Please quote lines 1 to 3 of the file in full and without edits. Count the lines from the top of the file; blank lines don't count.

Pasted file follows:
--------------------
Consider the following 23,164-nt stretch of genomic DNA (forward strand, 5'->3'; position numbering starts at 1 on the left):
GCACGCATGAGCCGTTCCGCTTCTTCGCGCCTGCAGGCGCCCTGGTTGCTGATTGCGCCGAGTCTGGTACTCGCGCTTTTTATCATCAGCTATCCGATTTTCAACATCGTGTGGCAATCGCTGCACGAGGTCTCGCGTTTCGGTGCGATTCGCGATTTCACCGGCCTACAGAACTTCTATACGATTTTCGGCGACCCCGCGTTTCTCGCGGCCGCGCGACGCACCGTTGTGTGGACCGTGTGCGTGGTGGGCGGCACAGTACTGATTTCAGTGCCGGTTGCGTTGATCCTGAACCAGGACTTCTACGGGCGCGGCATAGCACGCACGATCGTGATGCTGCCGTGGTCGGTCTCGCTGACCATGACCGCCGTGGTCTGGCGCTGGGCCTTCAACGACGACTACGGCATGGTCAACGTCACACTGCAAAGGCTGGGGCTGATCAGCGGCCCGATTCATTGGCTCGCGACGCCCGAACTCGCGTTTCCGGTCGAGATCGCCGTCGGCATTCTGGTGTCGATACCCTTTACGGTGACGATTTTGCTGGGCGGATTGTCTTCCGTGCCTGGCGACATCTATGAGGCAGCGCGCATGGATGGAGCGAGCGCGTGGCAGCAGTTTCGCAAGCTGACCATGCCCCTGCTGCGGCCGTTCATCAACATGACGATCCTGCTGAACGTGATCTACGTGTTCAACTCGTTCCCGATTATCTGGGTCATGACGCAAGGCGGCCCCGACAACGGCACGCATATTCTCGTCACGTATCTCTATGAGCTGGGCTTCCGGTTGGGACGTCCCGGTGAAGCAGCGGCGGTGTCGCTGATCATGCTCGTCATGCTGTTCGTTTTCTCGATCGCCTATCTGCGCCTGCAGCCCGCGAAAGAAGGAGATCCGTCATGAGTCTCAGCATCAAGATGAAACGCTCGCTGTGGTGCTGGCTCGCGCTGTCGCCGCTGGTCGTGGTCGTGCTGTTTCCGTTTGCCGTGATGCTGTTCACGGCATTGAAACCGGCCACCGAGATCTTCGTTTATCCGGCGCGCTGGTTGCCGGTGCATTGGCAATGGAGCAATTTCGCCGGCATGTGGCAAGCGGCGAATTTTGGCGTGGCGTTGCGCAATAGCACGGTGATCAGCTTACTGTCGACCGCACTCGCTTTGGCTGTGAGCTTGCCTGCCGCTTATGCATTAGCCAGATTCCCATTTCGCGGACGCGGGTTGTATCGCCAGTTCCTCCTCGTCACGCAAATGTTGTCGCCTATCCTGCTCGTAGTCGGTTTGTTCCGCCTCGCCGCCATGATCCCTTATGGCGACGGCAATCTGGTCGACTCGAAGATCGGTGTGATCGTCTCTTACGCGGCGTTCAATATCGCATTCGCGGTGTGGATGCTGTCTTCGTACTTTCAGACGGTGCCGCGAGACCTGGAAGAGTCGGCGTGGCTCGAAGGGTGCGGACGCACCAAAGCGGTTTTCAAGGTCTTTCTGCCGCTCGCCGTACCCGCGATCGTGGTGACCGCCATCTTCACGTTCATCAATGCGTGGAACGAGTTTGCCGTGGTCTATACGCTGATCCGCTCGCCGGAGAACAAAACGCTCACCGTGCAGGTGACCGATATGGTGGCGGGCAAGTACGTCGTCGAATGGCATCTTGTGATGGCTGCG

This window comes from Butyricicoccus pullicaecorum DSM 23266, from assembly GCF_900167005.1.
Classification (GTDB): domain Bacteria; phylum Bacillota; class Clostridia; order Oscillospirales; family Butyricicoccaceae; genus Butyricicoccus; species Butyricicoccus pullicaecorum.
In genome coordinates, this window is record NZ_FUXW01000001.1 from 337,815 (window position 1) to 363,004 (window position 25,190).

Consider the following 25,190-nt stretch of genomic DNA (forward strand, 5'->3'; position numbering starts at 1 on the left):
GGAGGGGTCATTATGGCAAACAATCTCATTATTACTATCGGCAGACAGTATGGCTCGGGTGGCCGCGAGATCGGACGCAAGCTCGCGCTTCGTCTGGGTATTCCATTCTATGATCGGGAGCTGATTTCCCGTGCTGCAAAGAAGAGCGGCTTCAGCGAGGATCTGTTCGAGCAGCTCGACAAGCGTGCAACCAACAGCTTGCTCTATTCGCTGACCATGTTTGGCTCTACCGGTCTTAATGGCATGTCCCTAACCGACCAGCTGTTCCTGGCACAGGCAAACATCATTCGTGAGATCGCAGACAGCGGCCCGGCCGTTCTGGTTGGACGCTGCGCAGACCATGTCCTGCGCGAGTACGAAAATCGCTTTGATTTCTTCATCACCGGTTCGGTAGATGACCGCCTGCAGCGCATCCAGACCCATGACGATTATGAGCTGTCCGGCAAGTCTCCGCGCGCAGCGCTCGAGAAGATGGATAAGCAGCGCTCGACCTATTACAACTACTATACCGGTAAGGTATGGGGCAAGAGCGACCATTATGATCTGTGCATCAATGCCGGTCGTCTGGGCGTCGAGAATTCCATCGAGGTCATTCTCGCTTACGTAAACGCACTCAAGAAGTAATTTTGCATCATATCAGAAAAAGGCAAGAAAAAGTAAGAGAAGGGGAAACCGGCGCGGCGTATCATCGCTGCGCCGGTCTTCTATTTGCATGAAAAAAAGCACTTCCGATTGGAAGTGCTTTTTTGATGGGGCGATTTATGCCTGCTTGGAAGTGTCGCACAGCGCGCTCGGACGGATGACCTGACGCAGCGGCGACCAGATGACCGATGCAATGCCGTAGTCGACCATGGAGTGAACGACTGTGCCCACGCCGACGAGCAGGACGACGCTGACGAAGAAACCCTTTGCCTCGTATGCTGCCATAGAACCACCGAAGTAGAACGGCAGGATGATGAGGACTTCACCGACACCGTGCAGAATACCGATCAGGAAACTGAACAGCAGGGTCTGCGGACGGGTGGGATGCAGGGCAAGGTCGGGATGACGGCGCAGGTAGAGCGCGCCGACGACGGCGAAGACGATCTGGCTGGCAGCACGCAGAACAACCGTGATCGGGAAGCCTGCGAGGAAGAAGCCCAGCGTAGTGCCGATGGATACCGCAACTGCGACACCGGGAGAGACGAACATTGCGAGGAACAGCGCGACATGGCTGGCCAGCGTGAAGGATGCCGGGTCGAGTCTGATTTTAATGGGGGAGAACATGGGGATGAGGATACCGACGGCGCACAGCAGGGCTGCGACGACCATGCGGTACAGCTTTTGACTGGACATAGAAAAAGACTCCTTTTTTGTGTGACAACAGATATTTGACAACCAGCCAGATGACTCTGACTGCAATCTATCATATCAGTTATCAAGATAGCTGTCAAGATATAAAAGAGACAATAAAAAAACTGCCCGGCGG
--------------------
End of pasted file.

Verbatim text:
Consider the following 23,164-nt stretch of genomic DNA (forward strand, 5'->3'; position numbering starts at 1 on the left):
GCACGCATGAGCCGTTCCGCTTCTTCGCGCCTGCAGGCGCCCTGGTTGCTGATTGCGCCGAGTCTGGTACTCGCGCTTTTTATCATCAGCTATCCGATTTTCAACATCGTGTGGCAATCGCTGCACGAGGTCTCGCGTTTCGGTGCGATTCGCGATTTCACCGGCCTACAGAACTTCTATACGATTTTCGGCGACCCCGCGTTTCTCGCGGCCGCGCGACGCACCGTTGTGTGGACCGTGTGCGTGGTGGGCGGCACAGTACTGATTTCAGTGCCGGTTGCGTTGATCCTGAACCAGGACTTCTACGGGCGCGGCATAGCACGCACGATCGTGATGCTGCCGTGGTCGGTCTCGCTGACCATGACCGCCGTGGTCTGGCGCTGGGCCTTCAACGACGACTACGGCATGGTCAACGTCACACTGCAAAGGCTGGGGCTGATCAGCGGCCCGATTCATTGGCTCGCGACGCCCGAACTCGCGTTTCCGGTCGAGATCGCCGTCGGCATTCTGGTGTCGATACCCTTTACGGTGACGATTTTGCTGGGCGGATTGTCTTCCGTGCCTGGCGACATCTATGAGGCAGCGCGCATGGATGGAGCGAGCGCGTGGCAGCAGTTTCGCAAGCTGACCATGCCCCTGCTGCGGCCGTTCATCAACATGACGATCCTGCTGAACGTGATCTACGTGTTCAACTCGTTCCCGATTATCTGGGTCATGACGCAAGGCGGCCCCGACAACGGCACGCATATTCTCGTCACGTATCTCTATGAGCTGGGCTTCCGGTTGGGACGTCCCGGTGAAGCAGCGGCGGTGTCGCTGATCATGCTCGTCATGCTGTTCGTTTTCTCGATCGCCTATCTGCGCCTGCAGCCCGCGAAAGAAGGAGATCCGTCATGAGTCTCAGCATCAAGATGAAACGCTCGCTGTGGTGCTGGCTCGCGCTGTCGCCGCTGGTCGTGGTCGTGCTGTTTCCGTTTGCCGTGATGCTGTTCACGGCATTGAAACCGGCCACCGAGATCTTCGTTTATCCGGCGCGCTGGTTGCCGGTGCATTGGCAATGGAGCAATTTCGCCGGCATGTGGCAAGCGGCGAATTTTGGCGTGGCGTTGCGCAATAGCACGGTGATCAGCTTACTGTCGACCGCACTCGCTTTGGCTGTGAGCTTGCCTGCCGCTTATGCATTAGCCAGATTCCCATTTCGCGGACGCGGGTTGTATCGCCAGTTCCTCCTCGTCACGCAAATGTTGTCGCCTATCCTGCTCGTAGTCGGTTTGTTCCGCCTCGCCGCCATGATCCCTTATGGCGACGGCAATCTGGTCGACTCGAAGATCGGTGTGATCGTCTCTTACGCGGCGTTCAATATCGCATTCGCGGTGTGGATGCTGTCTTCGTACTTTCAGACGGTGCCGCGAGACCTGGAAGAGTCGGCGTGGCTCGAAGGGTGCGGACGCACCAAAGCGGTTTTCAAGGTCTTTCTGCCGCTCGCCGTACCCGCGATCGTGGTGACCGCCATCTTCACGTTCATCAATGCGTGGAACGAGTTTGCCGTGGTCTATACGCTGATCCGCTCGCCGGAGAACAAAACGCTCACCGTGCAGGTGACCGATATGGTGGCGGGCAAGTACGTCGTCGAATGGCATCTTGTGATGGCTGCG

This window comes from Butyricicoccus pullicaecorum DSM 23266, from assembly GCF_900167005.1.